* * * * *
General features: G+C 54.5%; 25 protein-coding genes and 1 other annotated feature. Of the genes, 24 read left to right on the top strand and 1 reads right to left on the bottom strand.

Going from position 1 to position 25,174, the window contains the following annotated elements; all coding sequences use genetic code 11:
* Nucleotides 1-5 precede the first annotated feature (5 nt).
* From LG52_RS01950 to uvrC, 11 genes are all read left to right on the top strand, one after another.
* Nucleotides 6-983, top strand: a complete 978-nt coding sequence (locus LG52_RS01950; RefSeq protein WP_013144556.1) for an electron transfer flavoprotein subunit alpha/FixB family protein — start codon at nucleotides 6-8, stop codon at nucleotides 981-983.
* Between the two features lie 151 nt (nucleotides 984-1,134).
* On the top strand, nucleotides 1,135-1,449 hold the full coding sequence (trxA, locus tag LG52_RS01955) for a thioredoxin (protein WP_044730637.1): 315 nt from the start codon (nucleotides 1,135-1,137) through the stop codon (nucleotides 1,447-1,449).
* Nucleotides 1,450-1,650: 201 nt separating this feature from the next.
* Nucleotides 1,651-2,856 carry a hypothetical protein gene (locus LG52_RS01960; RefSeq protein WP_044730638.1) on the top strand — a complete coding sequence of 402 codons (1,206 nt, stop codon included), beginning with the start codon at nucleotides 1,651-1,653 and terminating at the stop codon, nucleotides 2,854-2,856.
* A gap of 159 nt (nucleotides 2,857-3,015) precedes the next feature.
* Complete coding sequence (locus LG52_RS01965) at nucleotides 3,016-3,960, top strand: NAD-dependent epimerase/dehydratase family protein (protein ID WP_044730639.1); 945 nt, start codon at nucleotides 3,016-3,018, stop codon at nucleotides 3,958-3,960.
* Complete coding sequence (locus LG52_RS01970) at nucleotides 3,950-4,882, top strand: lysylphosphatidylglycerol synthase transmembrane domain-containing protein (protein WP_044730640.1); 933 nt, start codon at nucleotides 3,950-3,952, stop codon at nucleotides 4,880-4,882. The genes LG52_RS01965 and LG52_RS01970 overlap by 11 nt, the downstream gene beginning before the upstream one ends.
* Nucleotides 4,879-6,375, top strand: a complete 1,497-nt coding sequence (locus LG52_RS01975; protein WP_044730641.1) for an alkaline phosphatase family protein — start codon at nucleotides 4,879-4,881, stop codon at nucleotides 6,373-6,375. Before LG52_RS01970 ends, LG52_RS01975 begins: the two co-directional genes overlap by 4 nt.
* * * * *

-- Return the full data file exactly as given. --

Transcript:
General features: G+C 54.5%; 25 protein-coding genes and 1 other annotated feature. Of the genes, 24 read left to right on the top strand and 1 reads right to left on the bottom strand.

Going from position 1 to position 25,174, the window contains the following annotated elements; all coding sequences use genetic code 11:
* Nucleotides 1-5 precede the first annotated feature (5 nt).
* From LG52_RS01950 to uvrC, 11 genes are all read left to right on the top strand, one after another.
* Nucleotides 6-983, top strand: a complete 978-nt coding sequence (locus LG52_RS01950; RefSeq protein WP_013144556.1) for an electron transfer flavoprotein subunit alpha/FixB family protein — start codon at nucleotides 6-8, stop codon at nucleotides 981-983.
* Between the two features lie 151 nt (nucleotides 984-1,134).
* On the top strand, nucleotides 1,135-1,449 hold the full coding sequence (trxA, locus tag LG52_RS01955) for a thioredoxin (protein WP_044730637.1): 315 nt from the start codon (nucleotides 1,135-1,137) through the stop codon (nucleotides 1,447-1,449).
* Nucleotides 1,450-1,650: 201 nt separating this feature from the next.
* Nucleotides 1,651-2,856 carry a hypothetical protein gene (locus LG52_RS01960; RefSeq protein WP_044730638.1) on the top strand — a complete coding sequence of 402 codons (1,206 nt, stop codon included), beginning with the start codon at nucleotides 1,651-1,653 and terminating at the stop codon, nucleotides 2,854-2,856.
* A gap of 159 nt (nucleotides 2,857-3,015) precedes the next feature.
* Complete coding sequence (locus LG52_RS01965) at nucleotides 3,016-3,960, top strand: NAD-dependent epimerase/dehydratase family protein (protein ID WP_044730639.1); 945 nt, start codon at nucleotides 3,016-3,018, stop codon at nucleotides 3,958-3,960.
* Complete coding sequence (locus LG52_RS01970) at nucleotides 3,950-4,882, top strand: lysylphosphatidylglycerol synthase transmembrane domain-containing protein (protein WP_044730640.1); 933 nt, start codon at nucleotides 3,950-3,952, stop codon at nucleotides 4,880-4,882. The genes LG52_RS01965 and LG52_RS01970 overlap by 11 nt, the downstream gene beginning before the upstream one ends.
* Nucleotides 4,879-6,375, top strand: a complete 1,497-nt coding sequence (locus LG52_RS01975; protein WP_044730641.1) for an alkaline phosphatase family protein — start codon at nucleotides 4,879-4,881, stop codon at nucleotides 6,373-6,375. Before LG52_RS01970 ends, LG52_RS01975 begins: the two co-directional genes overlap by 4 nt.